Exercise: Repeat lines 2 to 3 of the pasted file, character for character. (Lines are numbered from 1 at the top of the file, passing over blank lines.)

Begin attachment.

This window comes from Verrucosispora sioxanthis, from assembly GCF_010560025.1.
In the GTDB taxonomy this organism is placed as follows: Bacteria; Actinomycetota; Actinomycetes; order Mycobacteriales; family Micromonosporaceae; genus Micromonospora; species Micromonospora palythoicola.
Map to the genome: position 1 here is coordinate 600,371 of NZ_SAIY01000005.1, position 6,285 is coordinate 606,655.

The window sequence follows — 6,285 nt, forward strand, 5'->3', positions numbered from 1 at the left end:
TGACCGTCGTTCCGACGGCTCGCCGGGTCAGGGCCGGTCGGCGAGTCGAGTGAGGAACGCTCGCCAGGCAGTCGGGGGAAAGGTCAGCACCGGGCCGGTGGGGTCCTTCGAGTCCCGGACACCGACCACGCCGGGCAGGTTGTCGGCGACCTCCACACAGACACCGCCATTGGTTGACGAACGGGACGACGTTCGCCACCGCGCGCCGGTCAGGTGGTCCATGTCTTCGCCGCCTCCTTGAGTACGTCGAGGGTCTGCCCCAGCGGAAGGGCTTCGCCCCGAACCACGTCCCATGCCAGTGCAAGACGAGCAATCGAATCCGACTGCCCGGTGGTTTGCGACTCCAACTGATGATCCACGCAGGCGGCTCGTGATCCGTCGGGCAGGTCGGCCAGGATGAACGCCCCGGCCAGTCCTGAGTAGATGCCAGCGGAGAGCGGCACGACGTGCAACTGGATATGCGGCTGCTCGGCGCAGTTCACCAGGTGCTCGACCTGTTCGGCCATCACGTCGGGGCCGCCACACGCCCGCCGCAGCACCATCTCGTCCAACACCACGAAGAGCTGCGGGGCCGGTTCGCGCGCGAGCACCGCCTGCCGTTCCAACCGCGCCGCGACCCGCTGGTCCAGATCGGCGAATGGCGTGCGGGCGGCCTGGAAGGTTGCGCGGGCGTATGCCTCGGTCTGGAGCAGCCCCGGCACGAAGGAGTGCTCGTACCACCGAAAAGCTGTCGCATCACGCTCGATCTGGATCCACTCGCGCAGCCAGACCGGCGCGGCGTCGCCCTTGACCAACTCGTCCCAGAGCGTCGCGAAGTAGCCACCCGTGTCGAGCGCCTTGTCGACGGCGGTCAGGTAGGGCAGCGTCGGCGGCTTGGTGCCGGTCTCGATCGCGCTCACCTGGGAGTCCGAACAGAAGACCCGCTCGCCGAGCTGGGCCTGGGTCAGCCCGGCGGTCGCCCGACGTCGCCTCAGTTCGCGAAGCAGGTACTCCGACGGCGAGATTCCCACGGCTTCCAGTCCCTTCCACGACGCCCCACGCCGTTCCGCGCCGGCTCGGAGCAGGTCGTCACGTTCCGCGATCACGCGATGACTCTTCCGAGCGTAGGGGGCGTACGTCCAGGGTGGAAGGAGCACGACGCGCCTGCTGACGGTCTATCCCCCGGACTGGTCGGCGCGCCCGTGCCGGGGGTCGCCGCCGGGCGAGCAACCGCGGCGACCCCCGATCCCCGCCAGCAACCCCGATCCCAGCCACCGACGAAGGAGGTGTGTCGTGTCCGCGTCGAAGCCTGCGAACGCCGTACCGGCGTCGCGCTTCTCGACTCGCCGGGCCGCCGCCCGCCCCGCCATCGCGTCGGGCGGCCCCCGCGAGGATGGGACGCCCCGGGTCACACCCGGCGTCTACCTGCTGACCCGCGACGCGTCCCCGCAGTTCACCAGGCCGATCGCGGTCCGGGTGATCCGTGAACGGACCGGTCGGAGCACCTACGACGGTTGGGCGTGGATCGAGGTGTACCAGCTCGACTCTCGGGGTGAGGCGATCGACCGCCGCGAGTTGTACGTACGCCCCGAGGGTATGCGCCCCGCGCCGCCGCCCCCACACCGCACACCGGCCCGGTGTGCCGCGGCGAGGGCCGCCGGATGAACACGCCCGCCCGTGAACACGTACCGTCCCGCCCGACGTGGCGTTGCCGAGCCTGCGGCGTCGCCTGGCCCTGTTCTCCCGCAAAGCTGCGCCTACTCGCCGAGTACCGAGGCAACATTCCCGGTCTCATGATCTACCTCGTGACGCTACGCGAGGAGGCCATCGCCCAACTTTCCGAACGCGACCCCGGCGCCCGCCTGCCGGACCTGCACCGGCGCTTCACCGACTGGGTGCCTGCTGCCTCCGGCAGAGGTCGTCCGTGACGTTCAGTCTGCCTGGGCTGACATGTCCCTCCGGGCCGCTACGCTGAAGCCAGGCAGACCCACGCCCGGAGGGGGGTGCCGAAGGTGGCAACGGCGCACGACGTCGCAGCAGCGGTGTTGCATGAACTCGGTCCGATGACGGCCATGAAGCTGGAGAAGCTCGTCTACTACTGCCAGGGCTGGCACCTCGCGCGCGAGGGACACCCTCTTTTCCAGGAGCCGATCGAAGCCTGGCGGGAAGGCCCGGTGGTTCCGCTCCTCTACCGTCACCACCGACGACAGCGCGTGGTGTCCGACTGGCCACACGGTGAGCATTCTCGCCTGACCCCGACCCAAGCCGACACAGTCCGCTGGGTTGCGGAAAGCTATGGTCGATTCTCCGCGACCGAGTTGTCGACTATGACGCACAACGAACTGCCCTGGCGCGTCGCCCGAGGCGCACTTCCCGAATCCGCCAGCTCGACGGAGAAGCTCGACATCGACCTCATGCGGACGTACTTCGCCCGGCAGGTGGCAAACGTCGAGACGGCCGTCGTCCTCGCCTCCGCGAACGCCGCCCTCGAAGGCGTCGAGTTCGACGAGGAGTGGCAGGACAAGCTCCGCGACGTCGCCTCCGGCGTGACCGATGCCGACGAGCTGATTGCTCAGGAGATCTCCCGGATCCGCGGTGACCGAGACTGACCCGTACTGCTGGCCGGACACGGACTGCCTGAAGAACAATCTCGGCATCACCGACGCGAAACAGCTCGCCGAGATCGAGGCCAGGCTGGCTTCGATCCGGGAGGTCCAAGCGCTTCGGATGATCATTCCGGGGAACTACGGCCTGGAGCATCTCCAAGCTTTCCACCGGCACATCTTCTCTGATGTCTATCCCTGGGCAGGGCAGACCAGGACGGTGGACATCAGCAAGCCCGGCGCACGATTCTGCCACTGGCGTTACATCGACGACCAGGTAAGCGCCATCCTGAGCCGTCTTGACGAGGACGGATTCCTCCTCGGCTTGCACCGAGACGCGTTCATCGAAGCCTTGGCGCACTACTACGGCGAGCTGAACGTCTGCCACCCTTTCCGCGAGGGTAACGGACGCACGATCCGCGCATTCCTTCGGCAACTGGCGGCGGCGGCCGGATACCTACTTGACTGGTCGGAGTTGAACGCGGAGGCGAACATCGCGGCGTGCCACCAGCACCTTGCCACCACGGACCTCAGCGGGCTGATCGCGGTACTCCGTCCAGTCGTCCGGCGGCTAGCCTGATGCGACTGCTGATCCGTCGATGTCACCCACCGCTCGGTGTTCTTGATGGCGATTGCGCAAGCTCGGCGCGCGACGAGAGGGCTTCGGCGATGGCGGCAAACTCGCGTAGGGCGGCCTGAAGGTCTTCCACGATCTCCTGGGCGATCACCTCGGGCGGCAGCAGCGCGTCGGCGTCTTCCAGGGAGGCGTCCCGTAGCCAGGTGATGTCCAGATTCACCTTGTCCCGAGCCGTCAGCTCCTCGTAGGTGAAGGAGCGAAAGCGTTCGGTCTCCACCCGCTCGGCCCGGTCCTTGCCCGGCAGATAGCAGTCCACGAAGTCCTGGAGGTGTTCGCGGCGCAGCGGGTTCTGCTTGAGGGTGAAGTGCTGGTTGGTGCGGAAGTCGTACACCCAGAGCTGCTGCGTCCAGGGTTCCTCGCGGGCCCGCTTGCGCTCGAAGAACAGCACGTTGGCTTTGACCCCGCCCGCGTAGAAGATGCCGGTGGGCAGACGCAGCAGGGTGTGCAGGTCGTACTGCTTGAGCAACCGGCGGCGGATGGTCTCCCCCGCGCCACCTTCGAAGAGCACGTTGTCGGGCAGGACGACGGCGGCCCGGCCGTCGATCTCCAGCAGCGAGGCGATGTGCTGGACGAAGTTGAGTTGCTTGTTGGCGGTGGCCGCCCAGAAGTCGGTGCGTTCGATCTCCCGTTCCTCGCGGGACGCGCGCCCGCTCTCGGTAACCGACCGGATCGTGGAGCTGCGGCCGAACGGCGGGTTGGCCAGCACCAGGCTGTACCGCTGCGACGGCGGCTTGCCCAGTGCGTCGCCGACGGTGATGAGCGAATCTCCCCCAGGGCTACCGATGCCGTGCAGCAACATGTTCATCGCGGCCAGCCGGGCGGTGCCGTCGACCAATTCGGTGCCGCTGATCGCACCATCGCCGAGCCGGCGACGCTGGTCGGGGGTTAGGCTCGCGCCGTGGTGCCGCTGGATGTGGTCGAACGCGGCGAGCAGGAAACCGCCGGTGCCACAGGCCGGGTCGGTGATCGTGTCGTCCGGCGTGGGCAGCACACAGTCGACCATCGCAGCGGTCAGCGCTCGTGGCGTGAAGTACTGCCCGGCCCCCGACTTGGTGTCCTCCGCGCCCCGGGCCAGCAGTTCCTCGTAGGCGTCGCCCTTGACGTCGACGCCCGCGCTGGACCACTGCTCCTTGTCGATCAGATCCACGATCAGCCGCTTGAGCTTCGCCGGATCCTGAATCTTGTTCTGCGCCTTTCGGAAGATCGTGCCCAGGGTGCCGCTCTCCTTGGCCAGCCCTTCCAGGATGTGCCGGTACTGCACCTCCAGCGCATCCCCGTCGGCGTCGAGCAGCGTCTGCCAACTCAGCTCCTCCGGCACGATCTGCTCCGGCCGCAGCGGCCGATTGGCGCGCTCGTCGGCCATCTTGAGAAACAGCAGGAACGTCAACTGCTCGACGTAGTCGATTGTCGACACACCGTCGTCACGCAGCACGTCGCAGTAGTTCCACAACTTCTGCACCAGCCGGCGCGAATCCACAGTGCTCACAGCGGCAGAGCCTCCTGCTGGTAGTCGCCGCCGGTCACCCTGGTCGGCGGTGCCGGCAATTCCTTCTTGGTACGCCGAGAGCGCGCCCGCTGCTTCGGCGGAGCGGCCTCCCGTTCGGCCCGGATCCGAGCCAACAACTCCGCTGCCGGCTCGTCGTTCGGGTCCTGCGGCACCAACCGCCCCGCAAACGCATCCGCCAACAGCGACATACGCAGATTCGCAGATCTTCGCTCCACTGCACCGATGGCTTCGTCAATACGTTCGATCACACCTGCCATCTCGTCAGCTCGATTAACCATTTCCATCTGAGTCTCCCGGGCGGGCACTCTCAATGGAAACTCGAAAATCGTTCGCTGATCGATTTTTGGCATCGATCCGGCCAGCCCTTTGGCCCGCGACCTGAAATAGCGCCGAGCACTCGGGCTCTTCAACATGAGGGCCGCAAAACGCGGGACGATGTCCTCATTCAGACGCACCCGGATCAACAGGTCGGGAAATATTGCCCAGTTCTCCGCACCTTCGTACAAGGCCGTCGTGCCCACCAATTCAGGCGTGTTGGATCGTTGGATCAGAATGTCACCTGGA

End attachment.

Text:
In the GTDB taxonomy this organism is placed as follows: Bacteria; Actinomycetota; Actinomycetes; order Mycobacteriales; family Micromonosporaceae; genus Micromonospora; species Micromonospora palythoicola.
Map to the genome: position 1 here is coordinate 600,371 of NZ_SAIY01000005.1, position 6,285 is coordinate 606,655.